How to Properly Acclimate New Fish in the Aquarium

Kate Barrington
by Kate Barrington
When it comes to aquariums, how you add new fish to your tank is an important factor to their safety and well being. Follow these tips when acclimatizing fish to your aquarium.

When you are stocking your aquarium for the first time, you may want to take the time to think about the order in which you add your fish – especially if you are cultivating multiple species. Some fish are more aggressive than others, so you might need to add them to the tank first so they can establish their territory. Not only do you need to think about the order in which you add fish to your tank, however – you also need to think about HOW you add them to the tank. Proper acclimation is essential for the health and safety of your aquarium fish.

Why Do You Have to Acclimate Fish Slowly?

Many novice aquarium hobbyists make the mistake of bringing their fish home from the pet store and simply emptying the bag into their tank. Then, they are surprised when their new fish die after just a few hours in the new tank. What these hobbyists do not realize is that the conditions in the pet store tanks could be different from the conditions in their tank at home. By throwing the fish into a new environment all at once, they are shocking the fish and causing them to become stressed and die. Acclimating new fish slowly helps the fish get used to differences in water temperature and water conditions before they are released into the tank. If you want to make sure that your new fish do not die right away, you need to learn how to acclimate them properly.

Methods for Acclimation

There are several different methods that aquarium hobbyists use to acclimate new fish to their tanks. The three most common methods are the floating bag method, the bucket method, and the drip method. The floating bag method is just what it sounds like – you take the bag that you brought your new fish home in and float it in the tank in order to give your fish time to acclimate to the temperature in your tank. You will also need to add small amounts of tank water to the bag over a period of time to get your fish used to any differences in water chemistry. The bucket method involves placing your fish (along with the water from the bag) in a bucket to which you add small amounts of tank water over a period of time. The drip method is by far the slowest method for acclimation, but that is also what makes it the best choice in many cases.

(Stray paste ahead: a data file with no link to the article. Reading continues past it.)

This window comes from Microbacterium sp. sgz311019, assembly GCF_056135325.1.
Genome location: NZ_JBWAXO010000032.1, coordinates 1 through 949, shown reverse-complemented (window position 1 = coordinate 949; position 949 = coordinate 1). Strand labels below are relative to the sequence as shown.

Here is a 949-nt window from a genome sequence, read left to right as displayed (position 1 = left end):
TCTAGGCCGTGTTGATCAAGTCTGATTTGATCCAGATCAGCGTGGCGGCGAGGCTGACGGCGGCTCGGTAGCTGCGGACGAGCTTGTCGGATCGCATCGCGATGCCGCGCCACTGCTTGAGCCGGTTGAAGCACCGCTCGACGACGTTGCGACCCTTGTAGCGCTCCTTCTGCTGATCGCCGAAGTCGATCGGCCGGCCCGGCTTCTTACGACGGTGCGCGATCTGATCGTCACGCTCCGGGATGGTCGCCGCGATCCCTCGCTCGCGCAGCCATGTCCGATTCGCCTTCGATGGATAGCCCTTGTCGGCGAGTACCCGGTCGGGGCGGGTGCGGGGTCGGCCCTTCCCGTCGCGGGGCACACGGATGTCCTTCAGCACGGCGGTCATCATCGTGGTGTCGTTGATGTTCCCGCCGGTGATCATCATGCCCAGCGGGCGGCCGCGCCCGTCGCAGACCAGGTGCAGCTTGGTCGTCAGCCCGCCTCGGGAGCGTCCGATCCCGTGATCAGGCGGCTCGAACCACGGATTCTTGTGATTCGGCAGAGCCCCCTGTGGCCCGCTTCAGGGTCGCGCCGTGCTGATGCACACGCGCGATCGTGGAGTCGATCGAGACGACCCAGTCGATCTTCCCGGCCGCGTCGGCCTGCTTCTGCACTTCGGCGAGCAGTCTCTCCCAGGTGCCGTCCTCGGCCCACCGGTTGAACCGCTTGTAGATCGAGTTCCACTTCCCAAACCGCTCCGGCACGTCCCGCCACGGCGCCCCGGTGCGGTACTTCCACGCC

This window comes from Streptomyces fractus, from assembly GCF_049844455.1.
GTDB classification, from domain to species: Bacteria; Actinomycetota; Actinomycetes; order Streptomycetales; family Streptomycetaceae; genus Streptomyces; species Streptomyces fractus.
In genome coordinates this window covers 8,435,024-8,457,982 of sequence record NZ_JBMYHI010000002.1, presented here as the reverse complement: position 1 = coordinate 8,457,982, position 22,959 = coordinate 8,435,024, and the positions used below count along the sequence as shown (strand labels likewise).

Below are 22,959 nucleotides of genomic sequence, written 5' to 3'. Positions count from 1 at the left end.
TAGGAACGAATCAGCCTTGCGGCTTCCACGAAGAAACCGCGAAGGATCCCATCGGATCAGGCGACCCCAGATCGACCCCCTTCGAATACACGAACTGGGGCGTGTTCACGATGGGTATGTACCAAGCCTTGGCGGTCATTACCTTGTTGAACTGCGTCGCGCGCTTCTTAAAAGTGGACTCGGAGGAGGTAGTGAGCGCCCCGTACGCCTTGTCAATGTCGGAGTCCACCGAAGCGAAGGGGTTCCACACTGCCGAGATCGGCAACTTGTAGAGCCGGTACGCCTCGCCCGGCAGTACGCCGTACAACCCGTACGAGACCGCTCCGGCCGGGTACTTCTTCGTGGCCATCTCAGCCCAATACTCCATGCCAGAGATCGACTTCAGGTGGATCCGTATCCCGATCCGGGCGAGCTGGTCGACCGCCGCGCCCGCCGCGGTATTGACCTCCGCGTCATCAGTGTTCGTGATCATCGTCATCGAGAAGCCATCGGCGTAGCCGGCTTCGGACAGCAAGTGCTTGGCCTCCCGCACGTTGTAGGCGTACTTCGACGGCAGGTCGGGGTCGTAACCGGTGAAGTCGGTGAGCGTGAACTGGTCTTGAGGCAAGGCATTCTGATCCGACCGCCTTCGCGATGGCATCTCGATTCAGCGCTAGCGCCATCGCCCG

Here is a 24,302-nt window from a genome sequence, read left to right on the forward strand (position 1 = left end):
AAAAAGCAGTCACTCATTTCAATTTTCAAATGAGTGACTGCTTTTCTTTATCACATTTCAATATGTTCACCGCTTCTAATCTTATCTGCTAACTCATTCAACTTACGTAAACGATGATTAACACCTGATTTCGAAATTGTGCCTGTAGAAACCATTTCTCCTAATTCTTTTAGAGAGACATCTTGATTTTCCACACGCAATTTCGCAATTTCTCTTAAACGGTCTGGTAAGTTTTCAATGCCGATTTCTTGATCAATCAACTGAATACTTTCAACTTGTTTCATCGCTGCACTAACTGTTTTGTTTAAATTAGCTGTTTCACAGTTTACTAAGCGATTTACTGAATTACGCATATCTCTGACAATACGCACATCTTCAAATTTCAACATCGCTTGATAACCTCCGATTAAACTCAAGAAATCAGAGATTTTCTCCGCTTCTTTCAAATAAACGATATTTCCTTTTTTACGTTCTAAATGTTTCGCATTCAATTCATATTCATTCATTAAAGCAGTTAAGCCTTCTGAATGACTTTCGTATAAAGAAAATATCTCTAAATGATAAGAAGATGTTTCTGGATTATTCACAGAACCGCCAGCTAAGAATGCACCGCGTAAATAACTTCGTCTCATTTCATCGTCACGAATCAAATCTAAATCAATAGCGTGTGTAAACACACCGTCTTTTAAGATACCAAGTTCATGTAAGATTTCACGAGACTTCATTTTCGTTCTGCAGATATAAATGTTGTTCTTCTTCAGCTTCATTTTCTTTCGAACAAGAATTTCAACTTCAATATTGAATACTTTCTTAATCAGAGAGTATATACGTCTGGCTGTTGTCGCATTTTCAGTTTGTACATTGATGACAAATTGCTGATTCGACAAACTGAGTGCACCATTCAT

The Drip Method of Acclimation

To utilize the drip method of acclimation for your new fish, you should still start out by floating the bag containing your fish in the tank for at least 15 minutes – this will help to make sure that the temperature in the bag evens out to match the temperature in your tank. After the temperature acclimation period you can empty the bag into a clean bucket to begin drip acclimation. Start by tying a few loose knots in a length of aquarium airline tubing then place one end of the tubing into the aquarium and use a clip to hold it in place. Next, create a siphon by sucking on the other end of the tube until the water starts to flow through it. Then, position the end of the tubing over the bucket and hold it in place with a clip.

Start out the acclimation process with the water flowing through the tube at a rate of 2 to 4 drips per second. You can adjust the flow rate by tightening or loosening the knots in the airline tubing. Wait until the water volume in the bucket doubles, then discard half of it and start the process again. Once the volume of water in the bucket doubles again it is safe to say that your fish have been acclimated properly. At this point you can use a mesh net to catch the fish and then transfer them to the tank.

The process of acclimating new fish to the conditions in your aquarium can be a time-consuming process but it is necessary. If you rush the process you might end up putting the new fish in your tank before they are used to the new tank conditions and, as a result, they could become stressed and die. Do yourself and your fish a favor by acclimating your fish properly.

Kate Barrington
Kate Barrington

Kate Barrington is the loving owner of two cats (Bagel and Munchkin) and a noisy herd of guinea pigs. Having grown up with golden retrievers, Kate has a great deal of experience with dogs but labels herself a lover of all pets. Having received a Bachelor's degree in English, Kate has combined her love for pets and her passion for writing to create her own freelance writing business, specializing in the pet niche.

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